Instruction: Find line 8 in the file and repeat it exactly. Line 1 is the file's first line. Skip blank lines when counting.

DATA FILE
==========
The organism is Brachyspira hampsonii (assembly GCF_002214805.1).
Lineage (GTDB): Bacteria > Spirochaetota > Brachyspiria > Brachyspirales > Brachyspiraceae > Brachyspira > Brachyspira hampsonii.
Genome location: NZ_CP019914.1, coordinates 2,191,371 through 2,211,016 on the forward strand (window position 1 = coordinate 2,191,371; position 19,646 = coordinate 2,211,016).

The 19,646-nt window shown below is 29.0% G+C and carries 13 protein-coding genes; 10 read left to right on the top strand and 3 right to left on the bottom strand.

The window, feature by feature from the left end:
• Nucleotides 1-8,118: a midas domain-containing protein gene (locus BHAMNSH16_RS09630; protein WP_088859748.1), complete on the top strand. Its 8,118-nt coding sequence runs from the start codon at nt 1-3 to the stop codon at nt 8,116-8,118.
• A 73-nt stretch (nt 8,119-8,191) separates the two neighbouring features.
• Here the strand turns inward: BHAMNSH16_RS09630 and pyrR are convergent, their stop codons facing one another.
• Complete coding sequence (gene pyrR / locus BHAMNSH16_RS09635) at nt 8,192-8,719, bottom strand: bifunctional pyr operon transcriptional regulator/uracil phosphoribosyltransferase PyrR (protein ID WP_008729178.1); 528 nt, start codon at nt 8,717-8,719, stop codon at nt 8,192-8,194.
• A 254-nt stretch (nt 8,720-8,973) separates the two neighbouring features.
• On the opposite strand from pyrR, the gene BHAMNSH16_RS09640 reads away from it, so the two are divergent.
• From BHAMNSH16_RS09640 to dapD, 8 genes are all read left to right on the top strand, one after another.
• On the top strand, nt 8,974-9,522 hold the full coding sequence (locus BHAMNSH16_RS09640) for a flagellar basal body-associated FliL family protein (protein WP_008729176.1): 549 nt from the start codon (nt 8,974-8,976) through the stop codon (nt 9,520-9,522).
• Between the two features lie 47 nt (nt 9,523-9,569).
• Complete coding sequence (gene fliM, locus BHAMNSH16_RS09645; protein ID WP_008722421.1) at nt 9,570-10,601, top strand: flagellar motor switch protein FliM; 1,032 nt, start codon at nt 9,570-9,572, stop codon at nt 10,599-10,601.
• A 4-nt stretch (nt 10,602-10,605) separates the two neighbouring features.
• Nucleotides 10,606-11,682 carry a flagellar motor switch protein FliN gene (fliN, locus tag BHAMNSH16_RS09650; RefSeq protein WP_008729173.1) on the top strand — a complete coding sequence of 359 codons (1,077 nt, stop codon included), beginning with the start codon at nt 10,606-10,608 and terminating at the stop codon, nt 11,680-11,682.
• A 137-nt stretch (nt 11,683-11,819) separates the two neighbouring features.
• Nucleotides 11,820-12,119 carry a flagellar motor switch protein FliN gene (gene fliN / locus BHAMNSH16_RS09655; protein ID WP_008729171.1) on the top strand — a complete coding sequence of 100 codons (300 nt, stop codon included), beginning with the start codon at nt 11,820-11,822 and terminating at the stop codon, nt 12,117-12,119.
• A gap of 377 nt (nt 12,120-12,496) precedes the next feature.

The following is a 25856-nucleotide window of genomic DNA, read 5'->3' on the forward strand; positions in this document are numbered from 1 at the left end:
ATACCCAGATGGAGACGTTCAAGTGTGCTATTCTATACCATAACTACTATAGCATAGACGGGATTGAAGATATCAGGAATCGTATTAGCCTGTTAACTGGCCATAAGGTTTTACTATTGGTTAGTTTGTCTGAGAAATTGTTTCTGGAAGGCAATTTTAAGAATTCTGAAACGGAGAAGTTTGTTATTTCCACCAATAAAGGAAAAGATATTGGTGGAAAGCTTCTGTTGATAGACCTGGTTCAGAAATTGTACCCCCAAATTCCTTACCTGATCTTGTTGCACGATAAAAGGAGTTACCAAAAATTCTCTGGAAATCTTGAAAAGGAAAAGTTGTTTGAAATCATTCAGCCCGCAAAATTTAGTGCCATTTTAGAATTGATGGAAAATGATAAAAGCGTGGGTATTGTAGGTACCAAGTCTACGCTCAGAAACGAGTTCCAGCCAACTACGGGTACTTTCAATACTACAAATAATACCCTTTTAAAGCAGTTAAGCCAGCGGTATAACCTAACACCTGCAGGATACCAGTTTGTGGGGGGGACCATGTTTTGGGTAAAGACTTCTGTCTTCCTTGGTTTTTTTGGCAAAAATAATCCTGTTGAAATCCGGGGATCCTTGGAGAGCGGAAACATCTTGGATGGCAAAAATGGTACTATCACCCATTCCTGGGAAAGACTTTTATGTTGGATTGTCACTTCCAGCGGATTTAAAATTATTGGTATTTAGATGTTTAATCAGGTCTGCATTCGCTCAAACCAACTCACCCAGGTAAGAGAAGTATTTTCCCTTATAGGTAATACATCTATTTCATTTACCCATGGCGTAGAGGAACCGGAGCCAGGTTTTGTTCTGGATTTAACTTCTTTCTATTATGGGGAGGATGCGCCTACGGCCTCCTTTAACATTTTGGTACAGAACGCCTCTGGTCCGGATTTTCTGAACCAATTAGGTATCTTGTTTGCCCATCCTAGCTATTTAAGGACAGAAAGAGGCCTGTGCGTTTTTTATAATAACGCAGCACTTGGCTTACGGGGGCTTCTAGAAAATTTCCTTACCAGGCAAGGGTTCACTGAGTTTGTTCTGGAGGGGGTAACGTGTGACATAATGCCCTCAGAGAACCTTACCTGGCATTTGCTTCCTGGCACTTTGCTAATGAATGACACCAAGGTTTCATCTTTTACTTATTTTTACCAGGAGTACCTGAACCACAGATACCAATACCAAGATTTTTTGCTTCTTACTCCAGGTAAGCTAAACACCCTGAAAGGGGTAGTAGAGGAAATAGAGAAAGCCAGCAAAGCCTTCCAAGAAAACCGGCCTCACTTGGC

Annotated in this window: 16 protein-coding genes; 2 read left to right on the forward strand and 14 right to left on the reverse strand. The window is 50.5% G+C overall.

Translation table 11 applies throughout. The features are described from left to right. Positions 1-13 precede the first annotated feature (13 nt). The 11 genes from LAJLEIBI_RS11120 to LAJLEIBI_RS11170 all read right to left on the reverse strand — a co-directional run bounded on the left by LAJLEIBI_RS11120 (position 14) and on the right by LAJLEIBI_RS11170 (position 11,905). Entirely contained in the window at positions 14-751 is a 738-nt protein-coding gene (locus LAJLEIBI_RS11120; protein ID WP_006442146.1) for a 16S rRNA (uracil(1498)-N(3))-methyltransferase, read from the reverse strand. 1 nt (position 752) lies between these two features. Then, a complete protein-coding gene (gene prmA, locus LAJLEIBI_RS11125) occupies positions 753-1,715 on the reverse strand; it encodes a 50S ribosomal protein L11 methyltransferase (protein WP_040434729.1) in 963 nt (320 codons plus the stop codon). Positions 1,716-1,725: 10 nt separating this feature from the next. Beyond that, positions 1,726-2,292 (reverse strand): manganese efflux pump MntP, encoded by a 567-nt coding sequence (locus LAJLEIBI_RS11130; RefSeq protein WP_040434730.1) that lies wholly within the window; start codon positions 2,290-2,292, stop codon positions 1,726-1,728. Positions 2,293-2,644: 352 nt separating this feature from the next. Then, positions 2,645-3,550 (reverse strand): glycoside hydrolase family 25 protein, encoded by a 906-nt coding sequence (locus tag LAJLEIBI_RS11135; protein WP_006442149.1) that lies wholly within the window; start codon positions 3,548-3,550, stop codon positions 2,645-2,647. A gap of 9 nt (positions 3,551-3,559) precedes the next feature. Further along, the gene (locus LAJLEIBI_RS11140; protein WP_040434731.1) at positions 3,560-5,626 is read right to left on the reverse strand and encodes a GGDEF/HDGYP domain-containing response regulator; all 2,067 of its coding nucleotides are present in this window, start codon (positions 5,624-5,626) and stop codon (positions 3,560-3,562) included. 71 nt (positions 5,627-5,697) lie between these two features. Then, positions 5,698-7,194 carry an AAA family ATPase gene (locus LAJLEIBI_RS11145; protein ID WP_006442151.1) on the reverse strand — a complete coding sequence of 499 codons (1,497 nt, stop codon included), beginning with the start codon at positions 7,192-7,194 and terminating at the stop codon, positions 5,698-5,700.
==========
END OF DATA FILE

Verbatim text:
• Here the strand turns inward: BHAMNSH16_RS09630 and pyrR are convergent, their stop codons facing one another.